• Latin America/Caribbean 3,000
  • Near East/ South Asia 34,000
  • Unallocated Reserve 6,000

How Do I Immigrate as a Refugee?

If the refugee is outside the U.S., the process begins with the foreign national filing Registration for Classification as Refugee (Form I-590). Persons older than 14-years of age must also file a Biographic Information Form (Form G-325A). These are both filed at an overseas Department of Homeland Security Office or a consular office. The refugee will need to be sponsored by a person or organization that can provide housing and employment once the refugee is admitted to the U.S. The refugee must also have transportation to the U.S. This sponsorship can often be coordinated through the American Council for Voluntary Agencies.

Once the refugee’s application is approved, he or she has four months to enter the U.S. Failure to do so can result in the application becoming invalid. A person granted refugee status typically can file for lawful permanent residence (green card) after one year. Once granted lawful permanent status, the refugee is permitted to live and work in the U.S. for up to 10 years. A lawful permanent resident is eligible to apply to become a naturalized citizen after five years.

If you think you or a family member might be eligible to apply for refugee immigration status, contact our office to see how an experienced lawyer might be able to help.


If the refugee is already inside the U.S., or at a port of entry, there are procedures in place for the person to claim asylum status. The process often begins with a person filing an Application for Asylum and for Withholding of Removal (Form I-589). This form is filed with US Immigration and Customs Services (USCIS) within one year of the refugee’s arrival to the U.S. Our main asylum page has detailed information on the process of obtaining asylum.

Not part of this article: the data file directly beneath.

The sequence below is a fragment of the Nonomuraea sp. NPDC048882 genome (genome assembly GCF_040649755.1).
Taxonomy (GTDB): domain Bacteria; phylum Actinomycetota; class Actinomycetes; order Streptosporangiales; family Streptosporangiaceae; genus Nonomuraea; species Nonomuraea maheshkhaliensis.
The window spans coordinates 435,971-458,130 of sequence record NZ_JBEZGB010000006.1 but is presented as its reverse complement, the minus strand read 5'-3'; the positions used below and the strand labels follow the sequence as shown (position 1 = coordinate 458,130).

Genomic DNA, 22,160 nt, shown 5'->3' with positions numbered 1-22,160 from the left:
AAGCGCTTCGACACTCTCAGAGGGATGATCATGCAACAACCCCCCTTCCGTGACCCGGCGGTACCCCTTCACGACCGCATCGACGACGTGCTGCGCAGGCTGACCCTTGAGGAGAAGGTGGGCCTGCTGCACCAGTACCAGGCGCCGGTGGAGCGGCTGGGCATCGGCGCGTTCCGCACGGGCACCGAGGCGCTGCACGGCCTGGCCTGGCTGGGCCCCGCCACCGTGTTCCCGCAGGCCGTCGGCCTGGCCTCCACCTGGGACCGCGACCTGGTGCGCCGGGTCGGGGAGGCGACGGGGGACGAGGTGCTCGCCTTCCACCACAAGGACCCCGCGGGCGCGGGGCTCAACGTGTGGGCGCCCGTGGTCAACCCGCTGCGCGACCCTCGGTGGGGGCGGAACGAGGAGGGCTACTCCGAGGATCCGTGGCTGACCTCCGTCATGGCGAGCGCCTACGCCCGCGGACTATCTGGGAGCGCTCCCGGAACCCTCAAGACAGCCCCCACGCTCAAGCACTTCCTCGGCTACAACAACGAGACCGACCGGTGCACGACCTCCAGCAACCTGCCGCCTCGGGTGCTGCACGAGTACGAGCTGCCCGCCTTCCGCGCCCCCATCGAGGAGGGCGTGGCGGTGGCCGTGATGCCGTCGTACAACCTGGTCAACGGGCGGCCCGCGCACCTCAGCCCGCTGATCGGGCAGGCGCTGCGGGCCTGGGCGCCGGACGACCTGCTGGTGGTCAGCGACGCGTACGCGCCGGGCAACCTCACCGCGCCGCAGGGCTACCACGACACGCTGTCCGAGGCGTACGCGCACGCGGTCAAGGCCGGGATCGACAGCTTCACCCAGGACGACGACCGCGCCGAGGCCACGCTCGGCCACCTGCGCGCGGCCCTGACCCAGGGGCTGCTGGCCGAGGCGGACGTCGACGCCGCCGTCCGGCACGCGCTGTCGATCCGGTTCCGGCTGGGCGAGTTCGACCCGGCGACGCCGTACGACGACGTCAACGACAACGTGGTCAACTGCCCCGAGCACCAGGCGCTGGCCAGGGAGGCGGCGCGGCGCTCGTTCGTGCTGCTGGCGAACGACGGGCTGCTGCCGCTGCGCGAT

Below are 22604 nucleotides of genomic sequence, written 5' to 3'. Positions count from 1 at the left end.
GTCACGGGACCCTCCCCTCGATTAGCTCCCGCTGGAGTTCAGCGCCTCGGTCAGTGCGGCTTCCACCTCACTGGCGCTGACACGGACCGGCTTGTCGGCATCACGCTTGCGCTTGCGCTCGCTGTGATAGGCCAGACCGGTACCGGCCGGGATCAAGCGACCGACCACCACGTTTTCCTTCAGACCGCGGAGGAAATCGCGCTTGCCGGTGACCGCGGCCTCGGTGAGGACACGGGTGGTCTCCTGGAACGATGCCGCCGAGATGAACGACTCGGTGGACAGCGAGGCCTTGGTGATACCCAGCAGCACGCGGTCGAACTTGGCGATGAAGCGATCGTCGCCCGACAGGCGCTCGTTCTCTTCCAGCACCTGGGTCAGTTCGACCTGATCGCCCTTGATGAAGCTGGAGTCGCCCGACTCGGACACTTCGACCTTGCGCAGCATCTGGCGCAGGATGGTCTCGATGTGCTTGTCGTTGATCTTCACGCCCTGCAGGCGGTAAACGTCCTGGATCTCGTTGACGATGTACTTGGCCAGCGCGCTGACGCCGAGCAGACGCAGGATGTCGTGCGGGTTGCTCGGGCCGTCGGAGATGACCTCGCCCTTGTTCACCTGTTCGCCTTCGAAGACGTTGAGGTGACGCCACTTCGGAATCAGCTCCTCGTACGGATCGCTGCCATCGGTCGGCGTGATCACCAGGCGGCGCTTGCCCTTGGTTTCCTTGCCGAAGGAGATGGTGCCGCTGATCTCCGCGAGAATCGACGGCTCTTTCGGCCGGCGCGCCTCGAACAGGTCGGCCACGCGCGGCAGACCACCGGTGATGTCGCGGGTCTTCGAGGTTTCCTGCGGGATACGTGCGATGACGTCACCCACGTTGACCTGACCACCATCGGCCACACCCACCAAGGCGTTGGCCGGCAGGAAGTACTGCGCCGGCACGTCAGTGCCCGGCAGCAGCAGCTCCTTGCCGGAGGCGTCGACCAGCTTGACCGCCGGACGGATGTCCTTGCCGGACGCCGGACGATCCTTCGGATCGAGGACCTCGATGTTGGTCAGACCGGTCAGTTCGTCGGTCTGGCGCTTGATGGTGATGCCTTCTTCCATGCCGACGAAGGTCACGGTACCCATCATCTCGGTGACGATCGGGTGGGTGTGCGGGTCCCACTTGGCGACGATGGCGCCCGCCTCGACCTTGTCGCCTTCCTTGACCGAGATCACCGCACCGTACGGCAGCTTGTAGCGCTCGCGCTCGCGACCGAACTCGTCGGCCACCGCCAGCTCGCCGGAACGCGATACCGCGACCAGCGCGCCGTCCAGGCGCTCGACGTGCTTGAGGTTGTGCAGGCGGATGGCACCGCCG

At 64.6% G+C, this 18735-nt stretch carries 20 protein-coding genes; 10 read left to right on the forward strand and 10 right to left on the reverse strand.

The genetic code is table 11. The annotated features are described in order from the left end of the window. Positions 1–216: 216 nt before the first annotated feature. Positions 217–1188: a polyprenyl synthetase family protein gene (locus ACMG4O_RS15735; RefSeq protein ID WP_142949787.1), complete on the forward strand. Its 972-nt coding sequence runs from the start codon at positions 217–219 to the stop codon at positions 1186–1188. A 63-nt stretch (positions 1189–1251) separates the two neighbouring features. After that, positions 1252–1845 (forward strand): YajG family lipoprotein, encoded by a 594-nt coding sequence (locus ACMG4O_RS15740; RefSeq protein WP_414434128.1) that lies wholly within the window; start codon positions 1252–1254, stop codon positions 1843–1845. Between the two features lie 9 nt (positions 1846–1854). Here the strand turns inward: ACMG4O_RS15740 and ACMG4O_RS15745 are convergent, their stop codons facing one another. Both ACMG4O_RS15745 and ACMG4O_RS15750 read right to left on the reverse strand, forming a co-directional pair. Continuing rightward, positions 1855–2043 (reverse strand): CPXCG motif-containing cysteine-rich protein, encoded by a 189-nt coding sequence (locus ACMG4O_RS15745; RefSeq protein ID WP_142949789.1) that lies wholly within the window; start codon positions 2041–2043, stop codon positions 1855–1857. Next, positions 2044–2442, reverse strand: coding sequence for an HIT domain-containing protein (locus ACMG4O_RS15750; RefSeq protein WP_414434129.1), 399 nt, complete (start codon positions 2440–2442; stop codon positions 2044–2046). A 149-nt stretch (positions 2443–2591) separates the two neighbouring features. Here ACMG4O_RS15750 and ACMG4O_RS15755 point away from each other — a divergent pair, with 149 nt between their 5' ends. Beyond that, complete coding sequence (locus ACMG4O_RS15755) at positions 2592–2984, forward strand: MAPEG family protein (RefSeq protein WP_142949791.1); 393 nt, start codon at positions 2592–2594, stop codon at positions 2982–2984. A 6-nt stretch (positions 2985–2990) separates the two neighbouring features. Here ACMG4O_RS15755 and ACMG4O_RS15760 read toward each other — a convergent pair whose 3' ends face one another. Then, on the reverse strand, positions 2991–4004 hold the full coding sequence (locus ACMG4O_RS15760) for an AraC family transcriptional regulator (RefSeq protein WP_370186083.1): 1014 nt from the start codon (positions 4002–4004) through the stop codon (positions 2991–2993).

After filing for asylum the foreign national must wait at least 150 days before filing an Application for Employment Authorization (Form I-765). If asylum is granted before this time, the refugee is eligible to apply for employment authorization upon being granted asylum.

Can My Family Join Me?

Generally the spouses and children of refugees are allowed admission to the U.S. when accompanying a person who meets the refugee definition. Federal law provides for family admission even when the family members are not themselves refugees (INA § 207(c)(2)). Under the law, a child must be under 21 years of age. The definition of child includes stepchildren. In order to bring family to the U.S., the refugee usually files A Refugee/Asylee Petition (Form I-730). This form is filed through US Immigration and Citizenship Services.

Do I Need A Lawyer?

Persons seeking refugee status should retain the services of an attorney. However, refugee immigration has many pressing considerations on top of navigating the complex immigration system. Do you meet the meaning of the INS refugee definition? A good lawyer can answer that question, give you an idea of the likelihood of success, and help you navigate the USCIS system.

The job of an immigration lawyer is to help the client interact with multiple federal agencies and avoid filing errors that could prove costly, time consuming, and even lead to a denial of application. If you or a loved one has questions about obtaining refugee status, contact our office for more information.